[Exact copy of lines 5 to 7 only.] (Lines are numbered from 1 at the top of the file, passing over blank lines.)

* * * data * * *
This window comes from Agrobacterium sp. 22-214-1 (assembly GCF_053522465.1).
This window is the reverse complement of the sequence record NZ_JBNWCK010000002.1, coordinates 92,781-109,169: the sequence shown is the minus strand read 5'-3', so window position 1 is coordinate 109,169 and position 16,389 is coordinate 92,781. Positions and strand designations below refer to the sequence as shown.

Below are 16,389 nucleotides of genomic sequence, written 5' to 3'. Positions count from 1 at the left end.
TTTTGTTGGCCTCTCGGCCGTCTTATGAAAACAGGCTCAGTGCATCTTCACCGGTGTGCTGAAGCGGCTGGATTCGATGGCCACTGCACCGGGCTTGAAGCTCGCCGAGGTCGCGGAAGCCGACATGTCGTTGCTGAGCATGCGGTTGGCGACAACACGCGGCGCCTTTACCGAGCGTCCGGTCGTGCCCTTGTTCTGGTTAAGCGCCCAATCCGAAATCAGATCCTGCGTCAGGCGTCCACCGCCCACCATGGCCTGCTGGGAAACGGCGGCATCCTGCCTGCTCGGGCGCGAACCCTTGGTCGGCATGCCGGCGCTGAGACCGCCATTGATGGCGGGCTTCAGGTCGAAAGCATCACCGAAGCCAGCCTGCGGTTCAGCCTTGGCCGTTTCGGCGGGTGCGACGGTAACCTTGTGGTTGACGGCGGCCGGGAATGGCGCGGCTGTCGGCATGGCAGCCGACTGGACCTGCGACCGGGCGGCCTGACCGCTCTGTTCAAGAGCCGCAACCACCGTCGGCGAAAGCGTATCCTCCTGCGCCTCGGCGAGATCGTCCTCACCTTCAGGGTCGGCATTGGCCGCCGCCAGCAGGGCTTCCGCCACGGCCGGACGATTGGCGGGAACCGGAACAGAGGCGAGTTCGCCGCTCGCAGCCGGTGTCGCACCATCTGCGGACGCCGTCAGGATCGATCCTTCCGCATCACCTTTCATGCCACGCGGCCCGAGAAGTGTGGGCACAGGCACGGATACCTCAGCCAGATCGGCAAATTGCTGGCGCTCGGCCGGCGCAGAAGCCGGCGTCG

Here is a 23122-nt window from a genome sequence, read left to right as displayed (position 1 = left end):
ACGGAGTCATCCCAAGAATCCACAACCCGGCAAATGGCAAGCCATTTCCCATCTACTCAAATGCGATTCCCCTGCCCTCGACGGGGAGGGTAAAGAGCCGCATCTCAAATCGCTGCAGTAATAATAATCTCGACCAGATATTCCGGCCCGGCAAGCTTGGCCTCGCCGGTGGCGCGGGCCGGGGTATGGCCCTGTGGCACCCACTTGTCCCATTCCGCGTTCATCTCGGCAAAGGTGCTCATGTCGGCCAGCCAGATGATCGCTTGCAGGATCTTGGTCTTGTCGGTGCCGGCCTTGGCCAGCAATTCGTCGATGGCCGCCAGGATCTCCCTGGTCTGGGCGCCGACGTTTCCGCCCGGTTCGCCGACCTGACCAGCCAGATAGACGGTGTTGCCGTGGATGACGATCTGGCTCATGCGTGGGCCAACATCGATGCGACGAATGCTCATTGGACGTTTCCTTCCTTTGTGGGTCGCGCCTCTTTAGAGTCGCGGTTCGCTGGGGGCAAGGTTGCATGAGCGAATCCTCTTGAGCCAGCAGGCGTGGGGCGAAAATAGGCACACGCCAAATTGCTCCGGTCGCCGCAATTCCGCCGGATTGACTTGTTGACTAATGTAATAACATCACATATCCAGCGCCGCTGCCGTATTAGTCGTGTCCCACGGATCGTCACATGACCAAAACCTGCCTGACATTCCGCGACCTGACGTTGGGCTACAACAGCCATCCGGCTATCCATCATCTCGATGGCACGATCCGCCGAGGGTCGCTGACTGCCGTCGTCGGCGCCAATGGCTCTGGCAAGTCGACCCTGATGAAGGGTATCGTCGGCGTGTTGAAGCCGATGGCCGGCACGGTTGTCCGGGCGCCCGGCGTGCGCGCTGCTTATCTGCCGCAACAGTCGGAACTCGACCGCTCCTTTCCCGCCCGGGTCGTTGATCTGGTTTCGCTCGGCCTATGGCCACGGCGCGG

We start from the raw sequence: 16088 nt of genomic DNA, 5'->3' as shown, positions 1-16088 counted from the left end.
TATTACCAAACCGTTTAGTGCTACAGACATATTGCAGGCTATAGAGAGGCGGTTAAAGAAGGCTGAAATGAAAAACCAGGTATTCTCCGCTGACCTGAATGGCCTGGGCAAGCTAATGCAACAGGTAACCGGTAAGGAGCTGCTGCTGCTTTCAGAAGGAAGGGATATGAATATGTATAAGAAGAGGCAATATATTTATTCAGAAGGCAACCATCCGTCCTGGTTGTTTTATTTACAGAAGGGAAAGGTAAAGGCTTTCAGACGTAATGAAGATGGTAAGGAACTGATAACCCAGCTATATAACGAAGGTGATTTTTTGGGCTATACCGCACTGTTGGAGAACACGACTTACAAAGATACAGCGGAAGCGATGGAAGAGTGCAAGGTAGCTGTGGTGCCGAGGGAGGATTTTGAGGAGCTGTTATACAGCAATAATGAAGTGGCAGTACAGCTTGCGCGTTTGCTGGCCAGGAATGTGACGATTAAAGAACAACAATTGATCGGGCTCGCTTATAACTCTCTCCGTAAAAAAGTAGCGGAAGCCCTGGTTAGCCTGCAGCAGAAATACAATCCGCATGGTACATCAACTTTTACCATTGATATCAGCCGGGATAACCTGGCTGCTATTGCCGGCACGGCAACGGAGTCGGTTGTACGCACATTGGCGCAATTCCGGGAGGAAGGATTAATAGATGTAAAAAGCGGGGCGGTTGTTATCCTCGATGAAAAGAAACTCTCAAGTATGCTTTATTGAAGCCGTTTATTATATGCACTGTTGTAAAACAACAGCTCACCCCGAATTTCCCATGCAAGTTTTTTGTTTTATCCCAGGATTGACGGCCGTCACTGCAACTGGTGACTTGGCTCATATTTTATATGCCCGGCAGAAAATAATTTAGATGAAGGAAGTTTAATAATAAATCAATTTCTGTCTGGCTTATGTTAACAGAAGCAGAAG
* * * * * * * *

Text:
Here is a 23122-nt window from a genome sequence, read left to right as displayed (position 1 = left end):
ACGGAGTCATCCCAAGAATCCACAACCCGGCAAATGGCAAGCCATTTCCCATCTACTCAAATGCGATTCCCCTGCCCTCGACGGGGAGGGTAAAGAGCCGCATCTCAAATCGCTGCAGTAATAATAATCTCGACCAGATATTCCGGCCCGGCAAGCTTGGCCTCGCCGGTGGCGCGGGCCGGGGTATGGCCCTGTGGCACCCACTTGTCCCATTCCGCGTTCATCTCGGCAAAGGTGCTCATGTCGGCCAGCCAGATGATCGCTTGCAGGATCTTGGTCTTGTCGGTGCCGGCCTTGGCCAGCAATTCGTCGATGGCCGCCAGGATCTCCCTGGTCTGGGCGCCGACGTTTCCGCCCGGTTCGCCGACCTGACCAGCCAGATAGACGGTGTTGCCGTGGATGACGATCTGGCTCATGCGTGGGCCAACATCGATGCGACGAATGCTCATTGGACGTTTCCTTCCTTTGTGGGTCGCGCCTCTTTAGAGTCGCGGTTCGCTGGGGGCAAGGTTGCATGAGCGAATCCTCTTGAGCCAGCAGGCGTGGGGCGAAAATAGGCACACGCCAAATTGCTCCGGTCGCCGCAATTCCGCCGGATTGACTTGTTGACTAATGTAATAACATCACATATCCAGCGCCGCTGCCGTATTAGTCGTGTCCCACGGATCGTCACATGACCAAAACCTGCCTGACATTCCGCGACCTGACGTTGGGCTACAACAGCCATCCGGCTATCCATCATCTCGATGGCACGATCCGCCGAGGGTCGCTGACTGCCGTCGTCGGCGCCAATGGCTCTGGCAAGTCGACCCTGATGAAGGGTATCGTCGGCGTGTTGAAGCCGATGGCCGGCACGGTTGTCCGGGCGCCCGGCGTGCGCGCTGCTTATCTGCCGCAACAGTCGGAACTCGACCGCTCCTTTCCCGCCCGGGTCGTTGATCTGGTTTCGCTCGGCCTATGGCCACGGCGCGG

We start from the raw sequence: 16088 nt of genomic DNA, 5'->3' as shown, positions 1-16088 counted from the left end.